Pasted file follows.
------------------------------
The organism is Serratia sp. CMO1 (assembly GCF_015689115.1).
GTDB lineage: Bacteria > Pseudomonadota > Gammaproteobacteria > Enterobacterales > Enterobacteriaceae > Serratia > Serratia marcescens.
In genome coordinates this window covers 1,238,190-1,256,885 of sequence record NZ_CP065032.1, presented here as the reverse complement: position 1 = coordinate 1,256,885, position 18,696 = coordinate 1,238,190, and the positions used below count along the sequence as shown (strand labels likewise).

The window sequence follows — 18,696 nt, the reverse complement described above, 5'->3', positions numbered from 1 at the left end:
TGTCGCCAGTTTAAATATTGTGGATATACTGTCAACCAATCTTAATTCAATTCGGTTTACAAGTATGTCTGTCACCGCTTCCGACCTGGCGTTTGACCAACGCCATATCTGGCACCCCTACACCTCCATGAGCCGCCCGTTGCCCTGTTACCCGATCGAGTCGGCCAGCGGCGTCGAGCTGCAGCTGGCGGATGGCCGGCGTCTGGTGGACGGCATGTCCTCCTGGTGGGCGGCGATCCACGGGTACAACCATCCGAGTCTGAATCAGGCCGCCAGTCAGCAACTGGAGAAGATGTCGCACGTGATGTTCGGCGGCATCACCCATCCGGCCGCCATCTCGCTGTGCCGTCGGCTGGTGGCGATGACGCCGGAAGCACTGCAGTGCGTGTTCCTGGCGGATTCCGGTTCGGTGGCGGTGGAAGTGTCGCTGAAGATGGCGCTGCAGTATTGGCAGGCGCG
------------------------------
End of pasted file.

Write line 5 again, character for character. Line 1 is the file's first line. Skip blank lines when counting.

TGTCGCCAGTTTAAATATTGTGGATATACTGTCAACCAATCTTAATTCAATTCGGTTTACAAGTATGTCTGTCACCGCTTCCGACCTGGCGTTTGACCAACGCCATATCTGGCACCCCTACACCTCCATGAGCCGCCCGTTGCCCTGTTACCCGATCGAGTCGGCCAGCGGCGTCGAGCTGCAGCTGGCGGATGGCCGGCGTCTGGTGGACGGCATGTCCTCCTGGTGGGCGGCGATCCACGGGTACAACCATCCGAGTCTGAATCAGGCCGCCAGTCAGCAACTGGAGAAGATGTCGCACGTGATGTTCGGCGGCATCACCCATCCGGCCGCCATCTCGCTGTGCCGTCGGCTGGTGGCGATGACGCCGGAAGCACTGCAGTGCGTGTTCCTGGCGGATTCCGGTTCGGTGGCGGTGGAAGTGTCGCTGAAGATGGCGCTGCAGTATTGGCAGGCGCG